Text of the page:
Seven steps to increasing capacity and growing your practice

Expert says advisors must realise what their time is worth and make changes accordingly

Seven steps to increasing capacity and growing your practice

As an ambitious advisor, one of the biggest and most important challenges is the ability to scale.

Grant Hicks, author and practice management expert, believes capacity is the number one issue in wealth management. Nobody can change the fact there are 168 hours in a week, so how can you use those hours most efficiently to grow your business?

Hicks said there are seven simple strategies an advisor can implement to help save them time and money. The easiest way to do this is by building team processes and workflows despite less than 50% of advisors doing so. Embracing this begins with your CRM system and from there this grows into a plan which then turns into a checklist or a process. Finally, it grows into a workflow, which tracks and confirms completed tasks. Hicks recommended the book The Six Sigma way, McGraw-Hill Education; 1 edition (May 18, 2000), which is all about building successful processes.

He said: “Cost reduction, productivity improvement, customer retention … these are the promises of the Six Sigma quality management system. The Six Sigma Way reveals how GE, Motorola, and numerous other companies are successfully using it to fine-tune products and processes, improve performance, and increase profits.”

He added: “One team we recently worked with found an 11% increase in time by adapting workflows while reducing errors and frustration, leading to more revenue-generating time and activities.”

The summertime, meanwhile, is the perfect time to take a step back, look at your client base and segment or re-segment in order to make room for more rather than just squeeze more in. This comes down to knowing what clients you could segment to another advisor to make room for growth?

According to Hicks, your team should know your list of ideal clients and non-ideal clients. The most successful practices grow annually by as much as 17% simply by segmenting every year.

The next strategy is crucial given the impact of the pandemic. Advisors must use more technology and host more online meetings and client webinars.

Hicks said: “One advisor I worked with saved 75 to 100 hours of travel time by offering clients an online meeting. They also communicated on mass to clients through webinars, so clients feel up to date on a timely basis, by connecting online and joining a webinar, hearing a consistent message. You can call 50 clients and have 50 conversations taking 50 hours, or do one webinar that takes one hour.”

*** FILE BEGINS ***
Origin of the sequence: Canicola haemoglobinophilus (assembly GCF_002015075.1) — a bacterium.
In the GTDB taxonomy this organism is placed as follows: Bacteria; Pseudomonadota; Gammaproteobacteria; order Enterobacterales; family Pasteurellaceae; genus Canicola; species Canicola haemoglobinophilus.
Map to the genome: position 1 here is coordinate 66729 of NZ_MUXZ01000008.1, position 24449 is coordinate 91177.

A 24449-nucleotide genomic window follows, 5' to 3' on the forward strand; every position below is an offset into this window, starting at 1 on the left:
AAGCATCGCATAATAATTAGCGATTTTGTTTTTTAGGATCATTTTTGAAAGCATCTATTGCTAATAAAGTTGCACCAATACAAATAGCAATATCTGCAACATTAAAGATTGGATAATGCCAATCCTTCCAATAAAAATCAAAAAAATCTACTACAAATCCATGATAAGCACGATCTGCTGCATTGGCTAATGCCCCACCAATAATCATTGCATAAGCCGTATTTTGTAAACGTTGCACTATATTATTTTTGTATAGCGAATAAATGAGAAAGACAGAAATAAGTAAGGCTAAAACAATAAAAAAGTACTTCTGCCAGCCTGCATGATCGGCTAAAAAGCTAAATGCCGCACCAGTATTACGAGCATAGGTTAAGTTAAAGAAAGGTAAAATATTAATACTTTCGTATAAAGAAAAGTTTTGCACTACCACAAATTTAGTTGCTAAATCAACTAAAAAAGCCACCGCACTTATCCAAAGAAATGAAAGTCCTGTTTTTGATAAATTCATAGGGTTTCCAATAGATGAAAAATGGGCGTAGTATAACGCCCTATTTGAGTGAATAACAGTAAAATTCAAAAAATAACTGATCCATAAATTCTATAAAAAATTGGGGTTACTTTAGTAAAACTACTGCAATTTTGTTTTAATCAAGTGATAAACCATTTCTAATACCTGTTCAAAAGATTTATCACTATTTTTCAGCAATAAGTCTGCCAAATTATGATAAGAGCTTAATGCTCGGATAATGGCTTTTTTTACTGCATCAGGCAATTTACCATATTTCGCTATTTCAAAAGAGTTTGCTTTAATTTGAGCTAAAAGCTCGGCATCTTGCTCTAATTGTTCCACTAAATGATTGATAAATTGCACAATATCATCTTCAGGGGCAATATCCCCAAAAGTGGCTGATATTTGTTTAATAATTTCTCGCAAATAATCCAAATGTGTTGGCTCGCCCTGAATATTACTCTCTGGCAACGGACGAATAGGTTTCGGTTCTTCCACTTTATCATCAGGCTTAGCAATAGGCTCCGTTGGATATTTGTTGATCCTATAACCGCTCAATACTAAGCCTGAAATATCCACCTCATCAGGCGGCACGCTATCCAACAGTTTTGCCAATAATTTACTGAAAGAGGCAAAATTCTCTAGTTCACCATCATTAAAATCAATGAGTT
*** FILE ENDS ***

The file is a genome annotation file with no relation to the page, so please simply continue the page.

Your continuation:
Also, avoiding phone or email tag via an online calendar can help simply the task of booking client meetings. Most CRM systems should have this feature built in. Simple but it can save your team hours per month.

Another strategy to save time is to make sure you have staff trained on your software system so you can delegate as much as possible. This will free up 10 hours per new client. If you acquire 10 new clients this year, that's another 100 hours saved. This is an exmaple of paraplanning, which refers to the administrative duties of a financial planner carried out by junior members of a financial planning group. Embrace it.

Essentially, advisors need to ask themselves: what is your time worth? If your time is worth $500 per hour then saving 100 hours this year is worth $50,000. The challenge is investing time to implement software and train staff. You can also hire this out as well.

Finally – and this may seem counterintuitive - take more time off and 'unzoom'. Hick said: “We know that the most successful financial advisors take 6-8 plus weeks off per year. The more time off you take the more productive you will be. Think of how much you get done before and after your holidays? Think of how long tasks take when you are tired or non-productive.

“Now how long does it take knowing you are taking time off to recharge. Being completely unplugged and unzoomed is critical in today's world to build capacity.”